The three FGFR2 SNPs included in the analysis were rs755793 (exonic), rs1047100 (exonic), and rs3135831 (3'-UTR). No deviation of HWE was found in the genotype distributions of FGFR2 SNPs. All these SNPs were analyzed using the statistical method described above; there were no significant differences between OPLL and control subjects (Table 3).
We also analyzed whether the conditions associated with OPLL (myelopathy, DISH, and OLF) were associated with FGF2, FGFR1, and FGFR2 polymorphisms. The comparison of the distributions of genotypes between OPLL patients groups presenting with and without myelopathy revealed an absence of significant differences between the groups. The distribution of genotypes between OPLL patients groups presenting with and longiwithout DISH revealed that two SNPs of FGF2 exhibited a significant association [rs1476217, p=0.03 (Fisher exact test); rs3747676, p=0.01 (Fisher exact test)] (Table 4). Genotype frequency analysis between OPLL patients groups presenting with and without OLF showed that one SNP of FGF2 exhibited a significant difference between the groups [rs1476217, p=0.01 (Fisher exact test)] (Table 5).
According to the LD and haplotype analyses, one LD block was observed for four SNPs within the FGF2 gene, as assessed using the Gabriel method. Haplotypes were constructed in block 1 (Fig. 1). Haplotypes of block 1 included rs3747676 and rs1476217; however, there was no significant difference between OPLL subjects and controls regarding this block (Table 6).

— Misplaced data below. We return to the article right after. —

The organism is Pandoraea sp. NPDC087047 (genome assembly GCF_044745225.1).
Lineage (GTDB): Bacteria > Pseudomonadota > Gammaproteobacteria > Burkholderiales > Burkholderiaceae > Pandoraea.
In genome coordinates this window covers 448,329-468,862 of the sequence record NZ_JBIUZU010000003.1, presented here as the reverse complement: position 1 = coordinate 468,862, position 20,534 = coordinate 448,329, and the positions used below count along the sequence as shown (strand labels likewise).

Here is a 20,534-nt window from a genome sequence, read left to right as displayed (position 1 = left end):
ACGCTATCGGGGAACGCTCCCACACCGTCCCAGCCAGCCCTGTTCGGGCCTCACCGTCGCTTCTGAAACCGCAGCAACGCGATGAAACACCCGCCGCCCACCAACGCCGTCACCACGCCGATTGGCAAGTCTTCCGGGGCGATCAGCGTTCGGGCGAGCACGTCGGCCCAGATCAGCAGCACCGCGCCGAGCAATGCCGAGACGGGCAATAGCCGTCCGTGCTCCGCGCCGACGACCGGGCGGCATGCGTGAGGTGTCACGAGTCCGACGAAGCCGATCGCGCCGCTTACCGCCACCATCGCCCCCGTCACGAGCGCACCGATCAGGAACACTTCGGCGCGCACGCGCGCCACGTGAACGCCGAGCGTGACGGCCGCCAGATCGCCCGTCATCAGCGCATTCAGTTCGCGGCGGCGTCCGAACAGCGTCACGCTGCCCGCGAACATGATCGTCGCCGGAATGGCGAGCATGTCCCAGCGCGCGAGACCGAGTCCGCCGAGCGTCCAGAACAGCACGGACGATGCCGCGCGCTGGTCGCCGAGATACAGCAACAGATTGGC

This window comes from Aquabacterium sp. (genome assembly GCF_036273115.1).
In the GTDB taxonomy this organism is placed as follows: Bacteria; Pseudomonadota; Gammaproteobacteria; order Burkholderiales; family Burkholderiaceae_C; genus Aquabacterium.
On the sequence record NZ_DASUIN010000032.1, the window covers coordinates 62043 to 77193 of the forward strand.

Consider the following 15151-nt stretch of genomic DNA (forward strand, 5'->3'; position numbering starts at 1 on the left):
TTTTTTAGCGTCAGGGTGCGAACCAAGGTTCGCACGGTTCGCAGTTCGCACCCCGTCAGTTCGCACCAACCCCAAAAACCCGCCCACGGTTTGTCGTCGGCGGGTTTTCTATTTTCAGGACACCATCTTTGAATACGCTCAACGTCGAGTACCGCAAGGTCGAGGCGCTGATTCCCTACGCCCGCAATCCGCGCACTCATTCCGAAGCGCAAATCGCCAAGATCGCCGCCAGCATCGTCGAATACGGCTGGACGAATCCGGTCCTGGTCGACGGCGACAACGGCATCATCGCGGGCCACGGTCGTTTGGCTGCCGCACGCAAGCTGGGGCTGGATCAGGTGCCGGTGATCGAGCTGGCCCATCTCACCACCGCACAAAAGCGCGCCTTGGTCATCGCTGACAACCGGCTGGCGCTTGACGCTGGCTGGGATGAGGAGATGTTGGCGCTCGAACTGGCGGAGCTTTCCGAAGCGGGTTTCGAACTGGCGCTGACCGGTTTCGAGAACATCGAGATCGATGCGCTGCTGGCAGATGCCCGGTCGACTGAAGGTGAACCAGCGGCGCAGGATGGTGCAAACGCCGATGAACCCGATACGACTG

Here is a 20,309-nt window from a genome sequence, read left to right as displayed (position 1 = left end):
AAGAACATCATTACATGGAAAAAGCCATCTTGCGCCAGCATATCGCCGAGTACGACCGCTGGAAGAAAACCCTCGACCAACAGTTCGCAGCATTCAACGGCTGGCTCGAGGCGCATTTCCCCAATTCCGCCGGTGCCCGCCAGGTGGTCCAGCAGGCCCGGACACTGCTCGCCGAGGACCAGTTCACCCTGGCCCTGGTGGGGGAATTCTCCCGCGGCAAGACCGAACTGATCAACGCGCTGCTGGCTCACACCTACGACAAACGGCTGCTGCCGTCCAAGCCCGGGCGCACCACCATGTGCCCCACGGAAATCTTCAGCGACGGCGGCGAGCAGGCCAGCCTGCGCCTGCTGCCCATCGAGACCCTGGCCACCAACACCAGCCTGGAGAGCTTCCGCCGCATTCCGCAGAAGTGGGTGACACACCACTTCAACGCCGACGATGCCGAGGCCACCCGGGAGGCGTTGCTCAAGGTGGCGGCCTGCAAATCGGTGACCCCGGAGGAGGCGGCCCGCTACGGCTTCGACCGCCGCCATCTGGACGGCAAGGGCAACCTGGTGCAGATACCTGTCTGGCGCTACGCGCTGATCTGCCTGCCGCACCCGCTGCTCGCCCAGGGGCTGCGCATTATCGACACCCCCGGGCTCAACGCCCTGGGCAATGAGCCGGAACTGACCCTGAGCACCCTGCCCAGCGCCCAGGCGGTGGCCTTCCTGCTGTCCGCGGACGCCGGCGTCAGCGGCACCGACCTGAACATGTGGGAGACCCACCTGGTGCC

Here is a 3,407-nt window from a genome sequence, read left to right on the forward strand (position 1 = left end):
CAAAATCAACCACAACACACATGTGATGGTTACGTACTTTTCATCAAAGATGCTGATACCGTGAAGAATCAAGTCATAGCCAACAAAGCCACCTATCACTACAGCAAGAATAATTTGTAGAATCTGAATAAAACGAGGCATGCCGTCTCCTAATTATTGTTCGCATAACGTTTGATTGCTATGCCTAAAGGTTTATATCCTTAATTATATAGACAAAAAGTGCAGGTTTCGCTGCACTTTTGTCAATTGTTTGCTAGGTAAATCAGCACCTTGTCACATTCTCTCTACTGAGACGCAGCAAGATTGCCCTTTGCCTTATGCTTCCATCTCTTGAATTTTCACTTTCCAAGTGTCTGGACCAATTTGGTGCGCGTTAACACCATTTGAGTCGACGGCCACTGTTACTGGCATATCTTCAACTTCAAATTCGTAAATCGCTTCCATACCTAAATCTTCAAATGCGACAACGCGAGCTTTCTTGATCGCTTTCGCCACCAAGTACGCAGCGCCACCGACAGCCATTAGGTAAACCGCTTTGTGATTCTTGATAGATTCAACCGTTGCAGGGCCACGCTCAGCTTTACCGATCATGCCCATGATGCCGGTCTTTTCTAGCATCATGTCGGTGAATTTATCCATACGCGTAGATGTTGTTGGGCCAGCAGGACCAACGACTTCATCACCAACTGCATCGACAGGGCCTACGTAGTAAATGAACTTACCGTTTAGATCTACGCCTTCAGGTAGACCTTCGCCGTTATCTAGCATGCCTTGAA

Many studies have been performed to determine the cause of OPLL which led to the identification of general and local factors that seemed correlated with disease etiology. As OPLL is frequently complicated by ossification of the anterior longitudinal and yellow ligament, some researchers assumed that OPLL is a phenotype of osteosis of the spinal ligaments8). Abnormal metabolism of hormones and calcium, diabetes, and degeneration are also said to be involved in this disease. In addition, many local factors, such as mechanical stress and trauma, have been proposed. Among the recent reports on the cause of OPLL, examination of the genetic background of the patients has been attracting attention. The existence of genetic factors that underlie the pathogenesis of OPLL has been suggested by the results of pedigree (OPLL was found in 30% of siblings of OPLL patients) and twin (OPLL was found in the siblings of six among eight identical twins) studies performed in Japan4,12). The association of OPLL susceptibility with particular human leukocyte antigen haplotypes on chromosome 6, which was reported by Sakou et al.14), led to the hypothesis that genetic factors located in, or associated with, chromosome 6 may be involved in the etiology of the disease. The detection of specific polymorphisms located in genes that regulate the metabolism of bone, cartilage, or ligaments found at a significantly higher (or lower) frequency in patients with OPLL compared with control individuals may imply that these polymorphisms have a causal association with OPLL.